In our county we have seen a
55 percent increase in tuberculosis cases,
up from 51 cases in 2007 to 79 cases in 2008.
This is a troubling trend that reminds us
we need to remain vigilant in
fighting this devastating disease.
I'm Dr. William Walker, the
County Health Officer and Director of
Contra Costa Health Services, and
I would like to talk to you about tuberculosis,
who is at risk and who should get tested.
Tuberculosis—or TB—is an airborne disease that usually infects the lungs.
Today, TB is a major cause of illness and death, killing nearly 2 million people worldwide each year.
Though anyone can become infected,
some people are at a higher risk for disease,
such as people born in countries with
high rates of TB.
We also know that people with HIV/AIDS, diabetes or other chronic conditions that affect the immune system are among those at risk of developing active TB.
Additionally, people in certain occupations such as health care workers, homeless shelter employees and safety workers are at higher risk of becoming infected.
The most important thing we can do to protect our community and ourselves from tuberculosis is to get tested.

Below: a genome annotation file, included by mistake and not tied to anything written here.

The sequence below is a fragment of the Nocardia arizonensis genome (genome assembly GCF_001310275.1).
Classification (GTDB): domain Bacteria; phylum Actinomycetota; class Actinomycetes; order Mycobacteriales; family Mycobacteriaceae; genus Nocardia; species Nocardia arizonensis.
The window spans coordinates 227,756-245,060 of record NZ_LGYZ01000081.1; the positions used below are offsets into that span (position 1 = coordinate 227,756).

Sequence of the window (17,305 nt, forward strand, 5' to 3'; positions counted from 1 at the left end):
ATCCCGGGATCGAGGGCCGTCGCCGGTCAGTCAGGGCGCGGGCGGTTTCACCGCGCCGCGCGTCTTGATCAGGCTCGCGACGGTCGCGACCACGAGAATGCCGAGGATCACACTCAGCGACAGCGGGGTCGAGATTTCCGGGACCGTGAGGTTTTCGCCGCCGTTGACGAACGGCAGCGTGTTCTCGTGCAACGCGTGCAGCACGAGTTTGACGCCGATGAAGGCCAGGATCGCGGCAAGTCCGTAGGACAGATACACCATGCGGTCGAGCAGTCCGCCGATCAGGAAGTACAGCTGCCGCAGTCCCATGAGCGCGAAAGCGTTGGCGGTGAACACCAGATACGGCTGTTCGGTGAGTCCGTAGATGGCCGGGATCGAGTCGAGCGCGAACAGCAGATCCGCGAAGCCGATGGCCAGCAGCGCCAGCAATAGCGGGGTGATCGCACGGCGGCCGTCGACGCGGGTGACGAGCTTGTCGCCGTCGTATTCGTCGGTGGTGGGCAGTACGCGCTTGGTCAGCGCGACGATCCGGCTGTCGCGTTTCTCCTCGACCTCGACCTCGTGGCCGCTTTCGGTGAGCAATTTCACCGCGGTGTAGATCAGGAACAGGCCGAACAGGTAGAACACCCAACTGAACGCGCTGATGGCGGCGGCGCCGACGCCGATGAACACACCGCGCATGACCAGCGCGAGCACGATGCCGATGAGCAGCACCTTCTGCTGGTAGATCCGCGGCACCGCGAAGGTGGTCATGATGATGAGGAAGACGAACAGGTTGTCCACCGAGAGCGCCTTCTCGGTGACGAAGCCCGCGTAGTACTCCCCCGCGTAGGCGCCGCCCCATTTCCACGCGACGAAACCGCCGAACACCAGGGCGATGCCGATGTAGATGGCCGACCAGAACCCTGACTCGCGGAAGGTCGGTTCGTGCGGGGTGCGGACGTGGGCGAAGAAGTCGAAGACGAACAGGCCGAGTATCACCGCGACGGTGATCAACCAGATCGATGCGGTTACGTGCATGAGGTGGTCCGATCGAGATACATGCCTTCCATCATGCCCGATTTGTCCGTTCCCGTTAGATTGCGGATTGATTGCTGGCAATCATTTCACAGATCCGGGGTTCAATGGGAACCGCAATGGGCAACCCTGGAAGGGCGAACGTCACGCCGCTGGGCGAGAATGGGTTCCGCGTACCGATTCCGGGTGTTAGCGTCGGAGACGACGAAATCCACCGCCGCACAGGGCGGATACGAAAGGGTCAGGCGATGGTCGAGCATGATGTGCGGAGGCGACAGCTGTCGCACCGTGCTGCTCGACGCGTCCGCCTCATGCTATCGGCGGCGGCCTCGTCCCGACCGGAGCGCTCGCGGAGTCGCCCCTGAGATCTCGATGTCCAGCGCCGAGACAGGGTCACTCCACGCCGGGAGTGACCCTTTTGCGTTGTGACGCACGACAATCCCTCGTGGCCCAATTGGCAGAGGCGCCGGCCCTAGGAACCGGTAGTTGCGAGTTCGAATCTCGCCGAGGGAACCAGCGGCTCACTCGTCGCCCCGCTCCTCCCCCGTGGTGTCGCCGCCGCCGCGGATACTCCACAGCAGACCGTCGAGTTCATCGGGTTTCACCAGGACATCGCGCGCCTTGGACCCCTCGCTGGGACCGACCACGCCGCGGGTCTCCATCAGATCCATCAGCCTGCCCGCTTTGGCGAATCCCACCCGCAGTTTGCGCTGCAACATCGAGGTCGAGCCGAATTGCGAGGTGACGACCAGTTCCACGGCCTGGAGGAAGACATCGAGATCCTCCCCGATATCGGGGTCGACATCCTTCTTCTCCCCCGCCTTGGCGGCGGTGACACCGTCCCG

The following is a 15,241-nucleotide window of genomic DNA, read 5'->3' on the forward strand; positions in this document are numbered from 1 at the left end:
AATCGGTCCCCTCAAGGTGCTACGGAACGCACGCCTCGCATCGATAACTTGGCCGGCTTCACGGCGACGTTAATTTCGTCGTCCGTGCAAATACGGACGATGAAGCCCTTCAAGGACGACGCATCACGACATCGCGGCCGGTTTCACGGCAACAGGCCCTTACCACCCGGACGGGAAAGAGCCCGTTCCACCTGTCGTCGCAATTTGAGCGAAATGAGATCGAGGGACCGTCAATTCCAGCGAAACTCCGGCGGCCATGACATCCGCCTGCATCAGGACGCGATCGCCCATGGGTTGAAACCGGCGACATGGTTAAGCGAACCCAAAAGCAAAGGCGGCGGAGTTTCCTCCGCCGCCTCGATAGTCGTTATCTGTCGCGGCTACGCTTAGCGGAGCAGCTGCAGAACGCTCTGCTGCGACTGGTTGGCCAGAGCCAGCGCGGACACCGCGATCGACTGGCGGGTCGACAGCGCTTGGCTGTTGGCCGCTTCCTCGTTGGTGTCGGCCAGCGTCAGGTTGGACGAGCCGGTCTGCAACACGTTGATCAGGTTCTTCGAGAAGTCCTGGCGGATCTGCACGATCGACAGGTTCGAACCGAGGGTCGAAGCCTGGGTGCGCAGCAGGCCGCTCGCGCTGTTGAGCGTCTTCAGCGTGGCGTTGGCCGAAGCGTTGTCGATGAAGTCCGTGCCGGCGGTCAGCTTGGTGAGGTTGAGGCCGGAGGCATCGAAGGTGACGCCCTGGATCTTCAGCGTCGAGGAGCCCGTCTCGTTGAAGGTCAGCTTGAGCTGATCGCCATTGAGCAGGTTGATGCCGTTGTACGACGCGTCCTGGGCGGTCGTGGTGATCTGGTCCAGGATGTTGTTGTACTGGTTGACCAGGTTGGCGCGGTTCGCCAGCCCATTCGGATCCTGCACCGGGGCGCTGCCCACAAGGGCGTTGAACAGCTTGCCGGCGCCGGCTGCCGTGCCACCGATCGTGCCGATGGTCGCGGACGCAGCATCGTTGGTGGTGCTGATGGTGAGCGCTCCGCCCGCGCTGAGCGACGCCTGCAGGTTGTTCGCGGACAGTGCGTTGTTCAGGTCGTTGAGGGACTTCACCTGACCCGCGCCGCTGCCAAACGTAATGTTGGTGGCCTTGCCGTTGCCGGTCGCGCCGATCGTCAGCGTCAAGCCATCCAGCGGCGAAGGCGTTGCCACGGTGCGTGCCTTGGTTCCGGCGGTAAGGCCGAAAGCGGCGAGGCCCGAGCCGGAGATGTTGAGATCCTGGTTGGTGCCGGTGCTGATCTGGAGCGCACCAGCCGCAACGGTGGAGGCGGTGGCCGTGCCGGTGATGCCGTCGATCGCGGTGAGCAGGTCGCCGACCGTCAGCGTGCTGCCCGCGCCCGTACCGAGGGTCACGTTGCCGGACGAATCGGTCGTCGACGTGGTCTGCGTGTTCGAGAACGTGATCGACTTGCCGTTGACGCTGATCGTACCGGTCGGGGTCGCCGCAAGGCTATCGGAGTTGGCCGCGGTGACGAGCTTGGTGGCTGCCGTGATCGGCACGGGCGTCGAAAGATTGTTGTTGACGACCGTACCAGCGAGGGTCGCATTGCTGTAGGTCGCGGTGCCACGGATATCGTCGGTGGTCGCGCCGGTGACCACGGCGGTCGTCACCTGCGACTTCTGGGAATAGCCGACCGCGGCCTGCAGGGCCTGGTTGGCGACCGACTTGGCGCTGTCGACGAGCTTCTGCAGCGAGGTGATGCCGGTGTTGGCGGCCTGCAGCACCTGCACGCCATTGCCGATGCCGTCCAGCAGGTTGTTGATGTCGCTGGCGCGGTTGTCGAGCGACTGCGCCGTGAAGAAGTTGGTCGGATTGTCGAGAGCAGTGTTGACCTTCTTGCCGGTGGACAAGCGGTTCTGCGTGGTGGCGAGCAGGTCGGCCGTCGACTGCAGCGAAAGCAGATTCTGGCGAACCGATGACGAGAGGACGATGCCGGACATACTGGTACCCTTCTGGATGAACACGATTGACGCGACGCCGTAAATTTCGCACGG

If you know someone with TB symptoms, encourage that person to see a health care provider to be evaluated.
Typical TB symptoms include a
cough lasting more than three weeks,
fever, night sweats and
unintended weight loss.
Some people are reluctant to see a doctor even though they have the symptoms.
If a person waits before seeing a provider, it will increase the risk of exposing friends and family to this potentially deadly disease.
There are several tests to detect TB.
The most common test for
TB infection is a skin test.
If the skin test is positive, a person will need a chest X-ray to determine if the infection has become active disease.
A person with the disease is usually contagious and can spread the germ to
the people around them.
Even if the TB has not become active,
a person who has a positive skin test needs to be evaluated for treatment because the germ is still in the personís body and
could become active in the future.
TB is treatable with special antibiotics that are taken for 6 to 9 months and
In addition to taking antibiotics,
healthy habits like coughing and sneezing into your sleeve and following the instructions of your health care provider will help to prevent the spread of TB and
For more information on tuberculosis,
where to get a skin test or how to see a
doctor in Contra Costa,
call Contra Costa Public Health toll free at
1-877-405-8573 or visit
our website at cchealth.org
Thanks for listening.